New York Times Columnist Thomas Edsall to Discuss Politics in the Era of Donald Trump

Edsall’s lecture is one of several public events hosted by the Center for Ideas & Society this fall as part of its “Responses to Economic Inequality” seminar

Thomas Edsall

New York Times columnist Thomas Edsall will speak on “Politics in the Era of Donald Trump” at UCR on Oct. 12.

RIVERSIDE, Calif. (www.ucr.edu) — Award-winning New York Times columnist Thomas Edsall will visit the University of California, Riverside on Oct. 12 to deliver a public lecture, “Politics in the Era of Donald Trump,” from 3 p.m. to 4:30 p.m. in Interdisciplinary South 1113.

Edsall spent 25 years as a national reporter for The Washington Post before debuting his weekly New York Times opinion column in 2011. Now a professor of journalism at Columbia University, he has written extensively about the 2016 election and how President Donald Trump’s rise as a candidate and the behavior of many swing voters were influenced by a “fear of falling down the socioeconomic ladder,” ultimately leading to a Republican victory.

During his lecture at UCR, Edsall will examine political conflict over opposing ideological stances related to a variety of issues, including the government’s role in regulating and allocating resources, social insurance programs, taxes, the deficit, health care, economic and foreign policy, inequality, class, race and ethnicity, and the use of force. He said he hopes to decipher whether the Trump administration has had or will have long-term impacts on any of the issues mentioned.

“The Trump administration has already used its rule-making powers to significantly weaken regulations generally, most specifically environmental and workplace regulations,” Edsall said. “Such decisions have the potential to inflict serious damage on the health and safety of American workers. Trump’s decision to withdraw from the Trans-Pacific Partnership has the potential to undermine export industries in this country, to weaken our economic status in Asia, and to strengthen competitors in China. If Trump terminates the agreement with Iran, the consequences would likely be equally significant, if not more so.”

Edsall’s talk will serve as the kickoff to Responses to Economic Inequality, the debut fall seminar of the two-year Mellon Advancing Intercultural Studies (AIS) project funded by a $250,000 grant from the Andrew W. Mellon Foundation to UCR’s Center for Ideas & Society. Participating faculty and students will conduct original research on seminar themes, with results to be presented at a final conference in spring 2019.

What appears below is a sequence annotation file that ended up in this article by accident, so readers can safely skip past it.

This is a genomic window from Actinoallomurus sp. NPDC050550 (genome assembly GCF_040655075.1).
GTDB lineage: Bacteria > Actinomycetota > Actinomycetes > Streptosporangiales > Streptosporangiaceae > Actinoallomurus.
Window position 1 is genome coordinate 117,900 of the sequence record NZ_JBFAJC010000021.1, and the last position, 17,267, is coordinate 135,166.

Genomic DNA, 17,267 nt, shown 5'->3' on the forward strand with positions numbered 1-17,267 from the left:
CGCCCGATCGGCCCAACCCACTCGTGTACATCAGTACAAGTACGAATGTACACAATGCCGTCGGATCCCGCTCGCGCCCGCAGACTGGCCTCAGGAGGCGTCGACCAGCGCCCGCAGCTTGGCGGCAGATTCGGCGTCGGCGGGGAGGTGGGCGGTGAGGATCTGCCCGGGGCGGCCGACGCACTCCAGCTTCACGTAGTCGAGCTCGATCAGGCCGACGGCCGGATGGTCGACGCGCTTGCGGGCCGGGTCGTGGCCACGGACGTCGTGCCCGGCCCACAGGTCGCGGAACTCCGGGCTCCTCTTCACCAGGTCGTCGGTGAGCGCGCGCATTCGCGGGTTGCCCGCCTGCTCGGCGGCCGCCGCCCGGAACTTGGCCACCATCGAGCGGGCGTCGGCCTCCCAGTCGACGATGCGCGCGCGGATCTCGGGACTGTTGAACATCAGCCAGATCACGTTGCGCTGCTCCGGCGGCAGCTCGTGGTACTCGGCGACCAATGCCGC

“The Mellon AIS project deals with intercultural conflict, but not in the heated tones you see on the web or hear in general conversation,” said Georgia Warnke, director of the Center for Ideas & Society and distinguished professor of political science. “We chose to focus this seminar on economic inequality because it’s a topic that typically inspires a lot of outrage, but not a lot of rational discussion.”

Since the 1970s, a broad range of factors — including reduced wages for low-skilled workers, consolidated corporate wealth, and the rise of globalization — has increased economic inequality in rich democracies around the world. In the United States, the shift has inspired polarizing responses from groups on both sides of the political spectrum.

Matthew Mahutga, the seminar’s faculty convener and an associate professor of sociology, emphasized the importance of considering history when attempting to better understand the Trump administration’s response to economic inequality and its potential sociopolitical consequences.

“There are a lot of similarities between now and the period between World War I and World War II,” Mahutga said. “Both periods had rapid increases in globalization and global trade, which created massive change, and people don’t always like change. Countries responded with protectionism and nationalism, which are what Trump has been advocating, and fascism developed on the heels of that.”

As part of the seminar’s program of events, the Center for Ideas & Society will also present three screenings of the 2013 documentary “Inequality for All,” directed by Jacob Kornbluth and based on the 2010 book “Aftershock: The Next Economy and America’s Future” by author, political commentator, and UC Berkeley professor Robert Reich. Prior to joining the UC Berkeley faculty, Reich served in three presidential administrations, including as Secretary of Labor under former President Bill Clinton.

The film takes a close look at America’s widening income gap — a problem, according to Reich, that has worsened over the past 35-plus years, resulting in a dwindling middle class that lacks the purchasing power to sustain the country’s economy.

The screenings — held Oct. 13 at 7 p.m. and Oct. 14 at 3 p.m. and 7 p.m. — will take place at the Culver Center of the Arts, 3824 Main St. Admission is free for all events, and reservations are not required.

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